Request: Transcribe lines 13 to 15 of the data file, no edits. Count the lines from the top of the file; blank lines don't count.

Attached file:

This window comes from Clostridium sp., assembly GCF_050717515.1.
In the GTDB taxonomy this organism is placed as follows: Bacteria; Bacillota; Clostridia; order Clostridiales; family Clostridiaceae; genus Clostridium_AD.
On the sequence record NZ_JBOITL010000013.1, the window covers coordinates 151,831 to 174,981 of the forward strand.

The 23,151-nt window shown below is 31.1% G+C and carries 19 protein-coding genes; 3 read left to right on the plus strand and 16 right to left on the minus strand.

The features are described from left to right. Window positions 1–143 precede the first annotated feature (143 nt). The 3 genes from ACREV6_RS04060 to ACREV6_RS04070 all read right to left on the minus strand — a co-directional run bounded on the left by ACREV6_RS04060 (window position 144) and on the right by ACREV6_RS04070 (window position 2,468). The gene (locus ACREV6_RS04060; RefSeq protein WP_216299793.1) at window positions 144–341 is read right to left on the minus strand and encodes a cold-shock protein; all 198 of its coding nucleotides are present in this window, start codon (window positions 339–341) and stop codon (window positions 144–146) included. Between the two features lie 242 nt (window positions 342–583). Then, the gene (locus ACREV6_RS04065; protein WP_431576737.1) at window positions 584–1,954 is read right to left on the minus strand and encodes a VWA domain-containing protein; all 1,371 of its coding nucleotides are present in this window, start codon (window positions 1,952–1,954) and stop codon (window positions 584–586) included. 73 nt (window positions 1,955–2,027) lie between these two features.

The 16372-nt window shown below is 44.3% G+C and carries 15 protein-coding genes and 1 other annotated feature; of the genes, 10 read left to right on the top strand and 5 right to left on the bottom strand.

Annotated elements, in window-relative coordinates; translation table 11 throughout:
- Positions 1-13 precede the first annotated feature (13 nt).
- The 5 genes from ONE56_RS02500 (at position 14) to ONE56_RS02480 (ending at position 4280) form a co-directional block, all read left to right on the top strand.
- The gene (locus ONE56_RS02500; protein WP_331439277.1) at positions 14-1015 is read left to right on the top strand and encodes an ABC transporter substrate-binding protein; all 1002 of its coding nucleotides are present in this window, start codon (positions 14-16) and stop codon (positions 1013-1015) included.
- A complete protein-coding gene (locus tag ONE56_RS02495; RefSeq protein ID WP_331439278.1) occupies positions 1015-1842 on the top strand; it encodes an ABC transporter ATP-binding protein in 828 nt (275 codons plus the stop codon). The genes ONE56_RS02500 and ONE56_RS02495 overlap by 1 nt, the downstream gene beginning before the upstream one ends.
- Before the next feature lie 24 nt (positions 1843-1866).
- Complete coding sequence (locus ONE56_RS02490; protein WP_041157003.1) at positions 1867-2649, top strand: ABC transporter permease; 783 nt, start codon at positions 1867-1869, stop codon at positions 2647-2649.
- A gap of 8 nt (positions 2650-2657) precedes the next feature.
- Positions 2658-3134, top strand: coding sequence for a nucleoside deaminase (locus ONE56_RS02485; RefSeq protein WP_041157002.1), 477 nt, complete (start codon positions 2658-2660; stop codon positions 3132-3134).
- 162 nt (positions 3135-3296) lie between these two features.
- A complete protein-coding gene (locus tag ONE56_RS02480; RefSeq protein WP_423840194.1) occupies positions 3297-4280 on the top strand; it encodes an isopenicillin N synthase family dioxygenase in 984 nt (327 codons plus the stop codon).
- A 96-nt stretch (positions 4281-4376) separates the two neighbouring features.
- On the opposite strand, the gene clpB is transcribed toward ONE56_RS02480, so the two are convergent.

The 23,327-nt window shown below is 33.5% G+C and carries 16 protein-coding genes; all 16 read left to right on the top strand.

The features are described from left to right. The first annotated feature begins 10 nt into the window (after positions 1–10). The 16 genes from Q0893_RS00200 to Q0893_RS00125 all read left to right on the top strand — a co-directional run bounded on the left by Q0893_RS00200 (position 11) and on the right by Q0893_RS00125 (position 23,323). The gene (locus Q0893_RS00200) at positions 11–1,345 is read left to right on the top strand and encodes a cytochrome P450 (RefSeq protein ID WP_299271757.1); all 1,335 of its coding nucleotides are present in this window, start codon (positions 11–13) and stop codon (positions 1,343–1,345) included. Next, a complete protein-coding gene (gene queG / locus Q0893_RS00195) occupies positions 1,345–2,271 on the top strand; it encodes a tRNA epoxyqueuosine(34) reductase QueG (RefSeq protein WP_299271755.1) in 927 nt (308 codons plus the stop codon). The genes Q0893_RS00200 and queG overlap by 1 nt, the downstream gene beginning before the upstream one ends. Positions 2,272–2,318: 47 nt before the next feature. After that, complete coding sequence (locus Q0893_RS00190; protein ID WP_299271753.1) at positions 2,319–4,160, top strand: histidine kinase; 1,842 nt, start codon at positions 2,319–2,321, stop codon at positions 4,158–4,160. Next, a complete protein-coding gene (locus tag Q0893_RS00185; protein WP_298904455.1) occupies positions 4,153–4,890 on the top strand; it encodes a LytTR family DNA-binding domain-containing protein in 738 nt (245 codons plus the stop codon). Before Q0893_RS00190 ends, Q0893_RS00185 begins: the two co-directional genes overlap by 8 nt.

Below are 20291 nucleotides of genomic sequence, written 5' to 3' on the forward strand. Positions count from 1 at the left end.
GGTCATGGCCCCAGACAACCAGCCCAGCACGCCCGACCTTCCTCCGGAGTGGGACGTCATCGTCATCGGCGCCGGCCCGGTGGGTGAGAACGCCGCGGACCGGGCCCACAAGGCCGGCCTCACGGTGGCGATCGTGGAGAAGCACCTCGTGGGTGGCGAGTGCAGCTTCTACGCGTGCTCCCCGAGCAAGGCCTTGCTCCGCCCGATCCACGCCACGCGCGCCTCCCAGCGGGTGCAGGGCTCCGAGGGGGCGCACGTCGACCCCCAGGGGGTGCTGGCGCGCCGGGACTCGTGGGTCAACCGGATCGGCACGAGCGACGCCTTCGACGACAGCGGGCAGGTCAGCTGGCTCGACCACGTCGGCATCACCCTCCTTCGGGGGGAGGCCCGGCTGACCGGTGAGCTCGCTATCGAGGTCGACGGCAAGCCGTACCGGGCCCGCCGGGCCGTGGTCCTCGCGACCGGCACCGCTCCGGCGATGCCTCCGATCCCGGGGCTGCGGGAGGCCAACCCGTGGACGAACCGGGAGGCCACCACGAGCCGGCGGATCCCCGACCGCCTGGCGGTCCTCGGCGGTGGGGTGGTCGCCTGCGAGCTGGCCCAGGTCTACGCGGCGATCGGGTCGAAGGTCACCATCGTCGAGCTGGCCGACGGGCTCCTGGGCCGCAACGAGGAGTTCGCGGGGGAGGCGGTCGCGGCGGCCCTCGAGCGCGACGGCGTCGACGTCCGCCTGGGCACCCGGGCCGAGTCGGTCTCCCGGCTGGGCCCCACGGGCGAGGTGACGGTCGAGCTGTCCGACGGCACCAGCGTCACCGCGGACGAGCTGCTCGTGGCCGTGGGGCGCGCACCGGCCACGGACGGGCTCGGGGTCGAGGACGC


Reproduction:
- Complete coding sequence (locus ONE56_RS02490; protein WP_041157003.1) at positions 1867-2649, top strand: ABC transporter permease; 783 nt, start codon at positions 1867-1869, stop codon at positions 2647-2649.
- A gap of 8 nt (positions 2650-2657) precedes the next feature.
- Positions 2658-3134, top strand: coding sequence for a nucleoside deaminase (locus ONE56_RS02485; RefSeq protein WP_041157002.1), 477 nt, complete (start codon positions 2658-2660; stop codon positions 3132-3134).